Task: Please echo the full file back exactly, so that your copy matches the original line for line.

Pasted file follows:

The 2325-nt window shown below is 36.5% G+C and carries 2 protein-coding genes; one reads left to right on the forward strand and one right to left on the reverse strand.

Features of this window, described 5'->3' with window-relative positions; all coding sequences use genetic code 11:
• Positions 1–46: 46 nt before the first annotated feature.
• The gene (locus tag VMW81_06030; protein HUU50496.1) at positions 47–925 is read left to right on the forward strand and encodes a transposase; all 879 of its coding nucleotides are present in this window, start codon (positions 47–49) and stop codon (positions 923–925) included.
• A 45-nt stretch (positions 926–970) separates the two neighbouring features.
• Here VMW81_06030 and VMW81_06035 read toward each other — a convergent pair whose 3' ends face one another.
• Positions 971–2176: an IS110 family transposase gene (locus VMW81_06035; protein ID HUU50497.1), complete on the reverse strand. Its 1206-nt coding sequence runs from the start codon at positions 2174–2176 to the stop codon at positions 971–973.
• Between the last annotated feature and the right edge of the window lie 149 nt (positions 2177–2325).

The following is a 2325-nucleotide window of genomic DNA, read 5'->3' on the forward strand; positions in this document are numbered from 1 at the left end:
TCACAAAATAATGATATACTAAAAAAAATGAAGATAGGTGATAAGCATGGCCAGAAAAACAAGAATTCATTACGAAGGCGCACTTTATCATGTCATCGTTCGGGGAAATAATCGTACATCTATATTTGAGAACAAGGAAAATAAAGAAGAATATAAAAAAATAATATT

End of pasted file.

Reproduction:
The 2325-nt window shown below is 36.5% G+C and carries 2 protein-coding genes; one reads left to right on the forward strand and one right to left on the reverse strand.

Features of this window, described 5'->3' with window-relative positions; all coding sequences use genetic code 11:
• Positions 1–46: 46 nt before the first annotated feature.
• The gene (locus tag VMW81_06030; protein HUU50496.1) at positions 47–925 is read left to right on the forward strand and encodes a transposase; all 879 of its coding nucleotides are present in this window, start codon (positions 47–49) and stop codon (positions 923–925) included.
• A 45-nt stretch (positions 926–970) separates the two neighbouring features.
• Here VMW81_06030 and VMW81_06035 read toward each other — a convergent pair whose 3' ends face one another.
• Positions 971–2176: an IS110 family transposase gene (locus VMW81_06035; protein ID HUU50497.1), complete on the reverse strand. Its 1206-nt coding sequence runs from the start codon at positions 2174–2176 to the stop codon at positions 971–973.
• Between the last annotated feature and the right edge of the window lie 149 nt (positions 2177–2325).

The following is a 2325-nucleotide window of genomic DNA, read 5'->3' on the forward strand; positions in this document are numbered from 1 at the left end:
TCACAAAATAATGATATACTAAAAAAAATGAAGATAGGTGATAAGCATGGCCAGAAAAACAAGAATTCATTACGAAGGCGCACTTTATCATGTCATCGTTCGGGGAAATAATCGTACATCTATATTTGAGAACAAGGAAAATAAAGAAGAATATAAAAAAATAATATT